A couple of years after we bought the studio we noticed that there was to be a new off-plan development – a block of about 120 apartments – just around the corner. We researched the plans, talked to our solicitor and decided to go ahead with a purchase, choosing a one-bedroom apartment on the fifth floor at the front of the building which would guarantee us a full sea view.
As is the case with an off-plan purchase, we made payments in stages as the building went up over the next two years and finally took possession of our Villa Kappas apartment in late May 2006.
The view was everything we had hoped for and the apartment was twice the size of our little studio. We then furnished and equipped that apartment – enjoying the process at least as much this time – and set about marketing it too as a holiday let.
We let both properties out for two years or so but decided to sell the studio in 2008. We were getting reasonable levels of occupancy for both apartments but it was becoming more work than we really wanted, and we had no difficulty in selling the studio.
Since then, we have focused on Villa Kappas and this has been very rewarding. We have always kept our rental prices lower than the market rate, we don’t employ cleaners (renters are asked to clean up after themselves – and they do) and – what turned out to be an excellent USP – we accept bookings of any period with no fixed arrival or departure days. This has worked really well so that now 75% of our bookings are repeats which is very satisfying.
We have met quite a few of our renters, who have become good friends. Our year-round occupancy is about 55%, with the whole of the period from May to September usually sold out.
Our apartment has a bedroom, a living room with a corner kitchen, a bathroom and a separate WC. The bedroom and living room look out over the sea, as does the balcony which is a real suntrap.
Nice as a town is in a constant state of improvement and beautification. Apart from the pleasures of the beach and the Promenade des Anglais – that project instigated and paid for by an Englishman even before Queen Victoria started visiting – the town offers excellent shopping and eating options.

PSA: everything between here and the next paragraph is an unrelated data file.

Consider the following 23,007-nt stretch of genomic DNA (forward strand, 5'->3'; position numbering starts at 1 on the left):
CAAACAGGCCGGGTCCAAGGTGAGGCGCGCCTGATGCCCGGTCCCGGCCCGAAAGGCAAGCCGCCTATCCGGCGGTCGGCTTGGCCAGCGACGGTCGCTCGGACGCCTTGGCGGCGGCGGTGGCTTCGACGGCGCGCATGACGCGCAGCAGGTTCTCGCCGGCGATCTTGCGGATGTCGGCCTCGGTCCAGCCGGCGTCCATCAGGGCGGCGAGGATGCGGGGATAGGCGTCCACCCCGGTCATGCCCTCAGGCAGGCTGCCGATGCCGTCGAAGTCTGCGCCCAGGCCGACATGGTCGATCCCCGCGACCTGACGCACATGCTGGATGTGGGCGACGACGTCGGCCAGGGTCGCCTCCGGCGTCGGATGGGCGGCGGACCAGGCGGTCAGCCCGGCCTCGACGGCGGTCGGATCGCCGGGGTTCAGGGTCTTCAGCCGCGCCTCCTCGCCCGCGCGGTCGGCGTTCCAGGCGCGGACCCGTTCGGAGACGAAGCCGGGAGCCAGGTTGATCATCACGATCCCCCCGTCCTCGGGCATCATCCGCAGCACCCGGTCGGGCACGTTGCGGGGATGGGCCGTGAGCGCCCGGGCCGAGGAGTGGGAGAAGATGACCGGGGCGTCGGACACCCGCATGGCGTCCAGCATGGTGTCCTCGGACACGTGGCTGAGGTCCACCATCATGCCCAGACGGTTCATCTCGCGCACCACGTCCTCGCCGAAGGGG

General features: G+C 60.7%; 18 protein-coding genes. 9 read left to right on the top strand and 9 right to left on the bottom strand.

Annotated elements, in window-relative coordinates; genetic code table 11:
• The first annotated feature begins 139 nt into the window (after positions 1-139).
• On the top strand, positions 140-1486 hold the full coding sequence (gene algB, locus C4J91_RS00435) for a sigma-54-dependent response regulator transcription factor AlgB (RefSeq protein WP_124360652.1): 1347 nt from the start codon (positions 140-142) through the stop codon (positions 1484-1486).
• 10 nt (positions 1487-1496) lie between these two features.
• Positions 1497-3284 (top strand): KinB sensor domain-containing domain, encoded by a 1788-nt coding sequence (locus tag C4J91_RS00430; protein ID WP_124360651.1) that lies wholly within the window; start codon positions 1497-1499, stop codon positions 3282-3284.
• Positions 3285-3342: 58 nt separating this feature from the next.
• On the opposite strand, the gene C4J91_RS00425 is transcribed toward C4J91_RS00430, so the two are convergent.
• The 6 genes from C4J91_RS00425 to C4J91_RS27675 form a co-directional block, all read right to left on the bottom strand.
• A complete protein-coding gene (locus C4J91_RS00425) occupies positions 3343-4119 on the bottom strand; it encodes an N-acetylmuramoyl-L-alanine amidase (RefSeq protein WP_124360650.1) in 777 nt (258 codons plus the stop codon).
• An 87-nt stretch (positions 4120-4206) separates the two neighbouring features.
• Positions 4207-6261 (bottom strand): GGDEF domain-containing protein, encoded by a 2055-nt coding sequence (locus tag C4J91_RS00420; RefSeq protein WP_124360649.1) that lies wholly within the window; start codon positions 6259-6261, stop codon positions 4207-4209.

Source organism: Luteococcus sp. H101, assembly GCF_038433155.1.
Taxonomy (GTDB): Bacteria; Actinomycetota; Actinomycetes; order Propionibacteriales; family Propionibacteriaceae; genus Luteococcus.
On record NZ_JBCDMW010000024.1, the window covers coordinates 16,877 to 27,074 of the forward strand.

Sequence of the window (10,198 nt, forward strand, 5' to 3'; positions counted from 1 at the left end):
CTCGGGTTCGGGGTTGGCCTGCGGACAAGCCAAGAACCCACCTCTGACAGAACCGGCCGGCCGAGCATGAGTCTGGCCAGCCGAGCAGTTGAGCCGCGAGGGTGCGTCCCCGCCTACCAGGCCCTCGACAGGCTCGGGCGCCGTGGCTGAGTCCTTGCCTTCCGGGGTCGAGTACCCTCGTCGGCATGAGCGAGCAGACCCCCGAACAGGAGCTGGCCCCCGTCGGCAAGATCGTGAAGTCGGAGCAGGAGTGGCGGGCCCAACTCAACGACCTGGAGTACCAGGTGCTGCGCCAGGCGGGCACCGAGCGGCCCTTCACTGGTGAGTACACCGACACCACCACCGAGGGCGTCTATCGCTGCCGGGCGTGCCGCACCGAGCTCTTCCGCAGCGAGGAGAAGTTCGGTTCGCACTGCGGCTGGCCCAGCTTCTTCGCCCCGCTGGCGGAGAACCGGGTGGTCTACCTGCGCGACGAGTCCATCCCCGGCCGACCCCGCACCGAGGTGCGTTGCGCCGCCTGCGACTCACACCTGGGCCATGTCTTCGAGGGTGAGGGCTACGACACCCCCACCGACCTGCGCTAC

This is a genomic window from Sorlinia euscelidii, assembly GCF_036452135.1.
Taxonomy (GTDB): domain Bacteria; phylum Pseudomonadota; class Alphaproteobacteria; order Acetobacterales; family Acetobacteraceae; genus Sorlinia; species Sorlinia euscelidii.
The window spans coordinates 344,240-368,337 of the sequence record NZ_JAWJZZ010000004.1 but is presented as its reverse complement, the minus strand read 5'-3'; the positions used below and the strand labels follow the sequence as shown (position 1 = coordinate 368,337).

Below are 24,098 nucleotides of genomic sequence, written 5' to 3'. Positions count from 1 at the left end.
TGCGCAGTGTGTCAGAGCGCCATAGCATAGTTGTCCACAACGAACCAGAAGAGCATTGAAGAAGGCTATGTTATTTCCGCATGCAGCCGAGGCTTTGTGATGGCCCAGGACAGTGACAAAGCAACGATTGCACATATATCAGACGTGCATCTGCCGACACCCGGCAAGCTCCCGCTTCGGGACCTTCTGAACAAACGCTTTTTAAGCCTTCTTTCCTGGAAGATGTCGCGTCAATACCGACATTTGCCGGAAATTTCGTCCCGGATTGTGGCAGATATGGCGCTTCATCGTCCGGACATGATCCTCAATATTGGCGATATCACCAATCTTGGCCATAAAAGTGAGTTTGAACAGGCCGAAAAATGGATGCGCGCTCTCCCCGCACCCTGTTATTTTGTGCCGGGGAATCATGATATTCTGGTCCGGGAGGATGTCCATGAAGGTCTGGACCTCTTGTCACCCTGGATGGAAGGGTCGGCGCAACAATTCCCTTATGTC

The Nice carnival in February is spectacular, and there is a world-class opera house in a beautiful building. The public transport system is extraordinarily efficient and cheap; bus routes will take you all over the town and beyond (Cannes, Antibes, Monaco, Vence) and the local railway station – Nice St-Augustin – gives you access to even more places, quickly and cheaply.
There’s even a bike system – Vélobleu – which we’ve used extensively. And the wonderful Nice tramway, opened in 2007, is being expanded east to west to include an airport to port route, going straight past – but also stopping by – our door.
We have loved our time in Nice, particularly in Villa Kappas – even the linguistically challenging AGM of the copropriété (management of the block of flats) – and have made some good friends, especially in Carras. However, for reasons of health and anno domini, we feel the time has come to sell up. The flat offers a superb base, either for straightforward ownership or in conjunction with a rental business.
As for us – well, we’ll carry on visiting Nice, staying in hotels, with friends or even renting a comfortable apartment with a sea view.
Malcolm’s apartment is for sale at €199,500 including secure parking. Furnishings, equipment and website are available separately.
Tel: 01263 733336 / 07900 215733
Email: email@example.comIf you have a property you’d like to rent out, why not advertise it in French Property News, FRANCE Magazine or Living France? Contact Amelia Olive on 01242 216070 for details